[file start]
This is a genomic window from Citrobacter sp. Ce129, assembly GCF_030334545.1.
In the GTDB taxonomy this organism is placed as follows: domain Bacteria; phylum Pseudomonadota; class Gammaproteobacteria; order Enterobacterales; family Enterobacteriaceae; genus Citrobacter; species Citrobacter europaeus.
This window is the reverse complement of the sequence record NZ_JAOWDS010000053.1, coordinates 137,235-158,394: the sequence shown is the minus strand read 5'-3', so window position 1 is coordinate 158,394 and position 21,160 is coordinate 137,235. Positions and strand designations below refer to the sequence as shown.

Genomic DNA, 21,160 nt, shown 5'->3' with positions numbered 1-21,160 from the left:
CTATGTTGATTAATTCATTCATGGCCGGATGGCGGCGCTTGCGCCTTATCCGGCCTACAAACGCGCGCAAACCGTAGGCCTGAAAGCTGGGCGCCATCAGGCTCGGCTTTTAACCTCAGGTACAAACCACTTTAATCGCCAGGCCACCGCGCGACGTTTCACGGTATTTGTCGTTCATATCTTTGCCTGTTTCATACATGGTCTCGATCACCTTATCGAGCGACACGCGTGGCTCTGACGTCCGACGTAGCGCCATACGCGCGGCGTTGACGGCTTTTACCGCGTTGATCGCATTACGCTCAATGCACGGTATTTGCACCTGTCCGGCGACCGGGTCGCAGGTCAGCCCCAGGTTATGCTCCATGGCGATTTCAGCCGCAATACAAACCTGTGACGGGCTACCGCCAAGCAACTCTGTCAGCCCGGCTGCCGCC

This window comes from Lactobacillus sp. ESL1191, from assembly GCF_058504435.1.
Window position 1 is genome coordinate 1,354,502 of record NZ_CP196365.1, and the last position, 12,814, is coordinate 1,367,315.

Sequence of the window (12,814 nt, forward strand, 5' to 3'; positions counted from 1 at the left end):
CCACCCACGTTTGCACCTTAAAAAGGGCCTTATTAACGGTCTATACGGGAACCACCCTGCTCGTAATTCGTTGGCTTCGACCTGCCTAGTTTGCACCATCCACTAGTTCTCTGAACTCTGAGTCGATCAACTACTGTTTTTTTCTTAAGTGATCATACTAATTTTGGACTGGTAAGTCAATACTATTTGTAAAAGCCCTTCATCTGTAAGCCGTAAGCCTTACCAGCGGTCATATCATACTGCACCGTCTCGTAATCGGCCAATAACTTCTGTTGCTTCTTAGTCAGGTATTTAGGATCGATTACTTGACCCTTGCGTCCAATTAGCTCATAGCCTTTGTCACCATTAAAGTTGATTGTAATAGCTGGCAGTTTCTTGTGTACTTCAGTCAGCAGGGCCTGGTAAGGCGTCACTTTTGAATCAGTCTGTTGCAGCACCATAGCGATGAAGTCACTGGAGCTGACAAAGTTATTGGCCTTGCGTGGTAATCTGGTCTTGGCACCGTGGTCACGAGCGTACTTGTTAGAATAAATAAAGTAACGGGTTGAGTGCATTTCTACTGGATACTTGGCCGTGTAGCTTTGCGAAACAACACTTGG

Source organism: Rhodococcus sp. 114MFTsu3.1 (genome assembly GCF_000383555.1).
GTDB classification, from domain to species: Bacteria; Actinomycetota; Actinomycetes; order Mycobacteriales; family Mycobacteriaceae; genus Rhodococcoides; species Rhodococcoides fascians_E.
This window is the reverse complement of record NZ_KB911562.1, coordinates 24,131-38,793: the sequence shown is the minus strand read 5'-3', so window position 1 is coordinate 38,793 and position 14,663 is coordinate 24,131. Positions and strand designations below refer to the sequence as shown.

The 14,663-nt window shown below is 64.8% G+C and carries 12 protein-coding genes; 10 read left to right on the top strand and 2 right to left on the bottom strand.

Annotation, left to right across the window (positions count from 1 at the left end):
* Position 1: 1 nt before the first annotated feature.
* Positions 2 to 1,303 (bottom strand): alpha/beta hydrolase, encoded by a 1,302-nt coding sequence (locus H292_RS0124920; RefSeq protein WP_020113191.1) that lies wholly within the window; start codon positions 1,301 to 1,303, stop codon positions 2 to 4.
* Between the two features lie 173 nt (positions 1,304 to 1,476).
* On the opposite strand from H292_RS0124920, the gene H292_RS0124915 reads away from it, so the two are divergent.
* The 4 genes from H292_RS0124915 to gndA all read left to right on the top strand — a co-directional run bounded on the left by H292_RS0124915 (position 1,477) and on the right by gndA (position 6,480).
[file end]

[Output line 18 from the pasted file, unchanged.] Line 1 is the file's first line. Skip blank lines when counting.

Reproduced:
* On the opposite strand from H292_RS0124920, the gene H292_RS0124915 reads away from it, so the two are divergent.